Pompey’s dark horses can silence the pundits

Pompey manager Steve Cotterill
Pompey manager Steve Cotterill
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The national press were in agreement.

‘It’s a bottom-half finish for Pompey under Steve Cotterill,’ chimed the pundits in agreement, as they weighed up the Championship runners and riders on the eve of the new campaign.

Broadsheets and tabloids spoke in unison of a season of struggle for the Blues under new owners Convers Sports Initiatives. Bloggers and Tweeters underlined the sentiment.

Some had Pompey to finish as low as 18th as they attempted to gaze prophetically towards the final table next May.

It was interesting to gauge Cotterill’s response as he was informed of the dismissive air towards his club’s prospects.

Middlesbrough had twice been penned back as his team had picked up a handy opening day point at the Riverside.

The Pompey’s boss’s adrenalin was still pumping in the wake of the game when he was asked about the predictions.

So it was never going to take much to get him fired up again, and he was soon bristling at how Pompey had been written off.

Cotterill stopped short of a tirade at the stories, however. Those who know him will be well aware there could have been fireworks.

He instead chose to note the stance towards his men, and tuck it away as ammunition that could be used to fire up his men at the right time.

It’s been intriguing to see the difference in the perception of the club at national and local level in recent weeks.

In the wider football world, Pompey are perceived as a club still haemorrhaging from the succession of near-fatal wounds inflicted to them in recent years.

Those who follow the club’s fortunes more intimately, however, are feeling an air of quiet optimism sweeping in with the wind of change CSI have brought with them.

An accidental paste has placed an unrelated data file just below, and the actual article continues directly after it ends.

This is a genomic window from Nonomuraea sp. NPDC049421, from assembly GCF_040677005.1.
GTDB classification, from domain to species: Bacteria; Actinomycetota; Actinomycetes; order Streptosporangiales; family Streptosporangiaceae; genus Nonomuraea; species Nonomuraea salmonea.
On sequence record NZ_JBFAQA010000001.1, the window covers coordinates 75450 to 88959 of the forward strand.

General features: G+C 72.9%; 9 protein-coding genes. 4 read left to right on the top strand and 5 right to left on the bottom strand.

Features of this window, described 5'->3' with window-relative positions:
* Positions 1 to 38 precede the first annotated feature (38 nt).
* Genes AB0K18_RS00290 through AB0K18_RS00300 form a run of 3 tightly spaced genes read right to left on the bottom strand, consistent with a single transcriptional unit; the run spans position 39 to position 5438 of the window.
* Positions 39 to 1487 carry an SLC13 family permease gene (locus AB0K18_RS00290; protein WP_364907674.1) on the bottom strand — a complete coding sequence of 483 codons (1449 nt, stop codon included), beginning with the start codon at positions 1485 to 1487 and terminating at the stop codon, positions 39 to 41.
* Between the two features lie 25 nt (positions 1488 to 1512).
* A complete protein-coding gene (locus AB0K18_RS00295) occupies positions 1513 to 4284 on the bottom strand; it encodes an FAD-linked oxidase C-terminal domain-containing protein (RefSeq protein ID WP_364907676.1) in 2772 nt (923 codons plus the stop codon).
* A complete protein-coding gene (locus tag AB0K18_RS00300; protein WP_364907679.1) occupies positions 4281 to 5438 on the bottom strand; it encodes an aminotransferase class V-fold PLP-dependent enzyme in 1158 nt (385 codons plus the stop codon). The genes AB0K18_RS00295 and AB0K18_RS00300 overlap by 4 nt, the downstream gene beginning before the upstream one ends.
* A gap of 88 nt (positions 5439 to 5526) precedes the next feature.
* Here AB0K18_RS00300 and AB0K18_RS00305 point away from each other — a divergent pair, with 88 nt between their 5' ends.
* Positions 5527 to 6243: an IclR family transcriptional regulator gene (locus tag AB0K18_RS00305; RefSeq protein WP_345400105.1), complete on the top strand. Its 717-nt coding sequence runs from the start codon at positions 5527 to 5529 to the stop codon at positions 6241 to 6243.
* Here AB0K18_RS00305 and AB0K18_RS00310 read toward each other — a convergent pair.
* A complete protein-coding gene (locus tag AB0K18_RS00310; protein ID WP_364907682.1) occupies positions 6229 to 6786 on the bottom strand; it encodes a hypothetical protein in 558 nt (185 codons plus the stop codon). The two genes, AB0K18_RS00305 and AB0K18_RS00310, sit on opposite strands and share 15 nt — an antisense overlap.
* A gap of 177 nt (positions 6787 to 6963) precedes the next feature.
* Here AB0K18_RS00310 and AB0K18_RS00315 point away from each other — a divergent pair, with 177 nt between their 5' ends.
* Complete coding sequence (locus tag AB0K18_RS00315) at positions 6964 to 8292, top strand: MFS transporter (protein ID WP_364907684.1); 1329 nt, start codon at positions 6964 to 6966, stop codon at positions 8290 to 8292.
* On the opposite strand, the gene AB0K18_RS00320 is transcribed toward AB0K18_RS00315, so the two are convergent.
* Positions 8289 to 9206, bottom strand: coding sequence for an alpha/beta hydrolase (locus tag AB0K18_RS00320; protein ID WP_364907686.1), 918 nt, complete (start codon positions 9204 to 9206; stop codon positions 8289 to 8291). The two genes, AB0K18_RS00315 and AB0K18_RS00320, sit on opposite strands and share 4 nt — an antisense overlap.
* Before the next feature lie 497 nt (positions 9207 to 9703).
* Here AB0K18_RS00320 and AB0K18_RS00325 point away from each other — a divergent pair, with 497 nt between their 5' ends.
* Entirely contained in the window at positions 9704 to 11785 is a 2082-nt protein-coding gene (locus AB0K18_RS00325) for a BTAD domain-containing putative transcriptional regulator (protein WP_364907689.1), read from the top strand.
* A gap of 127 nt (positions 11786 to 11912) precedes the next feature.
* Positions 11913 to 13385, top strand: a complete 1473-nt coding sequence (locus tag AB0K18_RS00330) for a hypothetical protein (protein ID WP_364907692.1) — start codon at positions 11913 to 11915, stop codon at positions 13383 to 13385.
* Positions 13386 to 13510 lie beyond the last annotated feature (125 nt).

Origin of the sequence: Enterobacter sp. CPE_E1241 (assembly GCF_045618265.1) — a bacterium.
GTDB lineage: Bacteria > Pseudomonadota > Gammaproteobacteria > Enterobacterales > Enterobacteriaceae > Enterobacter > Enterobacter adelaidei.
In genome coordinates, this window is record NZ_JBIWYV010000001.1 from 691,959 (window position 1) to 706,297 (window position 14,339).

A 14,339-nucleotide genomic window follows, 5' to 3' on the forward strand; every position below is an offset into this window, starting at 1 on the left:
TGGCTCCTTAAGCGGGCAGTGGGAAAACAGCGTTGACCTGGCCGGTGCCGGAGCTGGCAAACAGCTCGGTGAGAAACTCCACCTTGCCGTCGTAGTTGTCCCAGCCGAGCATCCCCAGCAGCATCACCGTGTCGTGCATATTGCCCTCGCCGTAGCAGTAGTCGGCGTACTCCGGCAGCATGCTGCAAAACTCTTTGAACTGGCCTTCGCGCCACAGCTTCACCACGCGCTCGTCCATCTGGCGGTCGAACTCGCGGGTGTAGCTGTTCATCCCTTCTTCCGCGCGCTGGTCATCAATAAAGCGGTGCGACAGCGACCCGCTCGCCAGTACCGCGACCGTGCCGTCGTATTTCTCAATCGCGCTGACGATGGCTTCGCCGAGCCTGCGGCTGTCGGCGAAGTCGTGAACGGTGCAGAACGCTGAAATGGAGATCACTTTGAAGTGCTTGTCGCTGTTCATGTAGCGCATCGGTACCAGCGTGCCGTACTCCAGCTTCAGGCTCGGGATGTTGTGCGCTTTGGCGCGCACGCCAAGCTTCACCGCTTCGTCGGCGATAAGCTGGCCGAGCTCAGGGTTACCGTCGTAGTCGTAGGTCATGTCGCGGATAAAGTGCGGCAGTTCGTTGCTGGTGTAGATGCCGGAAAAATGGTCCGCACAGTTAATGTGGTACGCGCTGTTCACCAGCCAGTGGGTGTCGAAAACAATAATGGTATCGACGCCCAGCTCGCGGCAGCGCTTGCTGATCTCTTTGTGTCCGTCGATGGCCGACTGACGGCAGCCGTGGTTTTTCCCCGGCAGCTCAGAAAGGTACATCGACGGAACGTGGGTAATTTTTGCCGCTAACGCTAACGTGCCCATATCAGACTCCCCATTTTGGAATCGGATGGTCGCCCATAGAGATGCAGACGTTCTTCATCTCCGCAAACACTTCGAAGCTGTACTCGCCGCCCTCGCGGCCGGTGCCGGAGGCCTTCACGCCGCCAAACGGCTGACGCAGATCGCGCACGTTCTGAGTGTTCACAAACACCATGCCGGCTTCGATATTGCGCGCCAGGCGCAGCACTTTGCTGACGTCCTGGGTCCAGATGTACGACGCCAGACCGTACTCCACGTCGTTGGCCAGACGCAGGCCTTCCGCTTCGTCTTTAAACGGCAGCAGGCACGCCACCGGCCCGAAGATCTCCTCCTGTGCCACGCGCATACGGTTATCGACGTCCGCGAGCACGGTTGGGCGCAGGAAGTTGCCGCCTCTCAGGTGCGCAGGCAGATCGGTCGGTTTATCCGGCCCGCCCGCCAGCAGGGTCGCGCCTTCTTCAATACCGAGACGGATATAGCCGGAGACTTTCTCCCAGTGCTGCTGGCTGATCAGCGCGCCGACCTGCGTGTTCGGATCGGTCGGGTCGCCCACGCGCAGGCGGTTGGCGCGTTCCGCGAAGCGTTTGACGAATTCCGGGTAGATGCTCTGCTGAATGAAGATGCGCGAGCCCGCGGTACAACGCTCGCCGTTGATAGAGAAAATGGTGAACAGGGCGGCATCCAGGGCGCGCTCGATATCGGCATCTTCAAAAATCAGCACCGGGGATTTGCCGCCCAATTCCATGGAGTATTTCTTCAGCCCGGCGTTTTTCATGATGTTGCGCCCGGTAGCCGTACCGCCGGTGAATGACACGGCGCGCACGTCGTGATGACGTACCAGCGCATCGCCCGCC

It’s not the hurricane of expectation that is swirling around Leicester after the arrival of their Asian owners.

Nonetheless, with eight signings and more expected to follow, Pompey now have the look of a proper, competitive Championship outfit.

Benjani’s return and the arrival of Norwegian international Erik Huseklepp has served to lift fans and their hopes. So it’s interesting to note how Cotterill is playing with expectations – both his own and those of supporters.

In the past week or so he has repeatedly spoken about the owners’ desires to take a long-term view to the club’s progress.

He has been keen to manage the media engagements of his new faces, too, in an effort to temper any hysteria.

All the while, though, Cotterill is having to control his own sky-high hopes.

This is a man who was targeting the play-offs through last season’s shambles.

Cotts’ guard has slipped on occasion when the question has been posed where he is aiming over the coming months.

He couldn’t hide his delight at being able to talk about having a squad of players to call on at Pompey press briefing last week. He knows where that could take them.

His players have been more forthcoming about their top-six hopes this season, too.

It seems a fair ambition when assessing the players the Blues have at their disposal now.

The shadows may still understandably linger over the club in the wider football world.

But they may just provide the perfect cover for Pompey’s dark horses to spring from this season.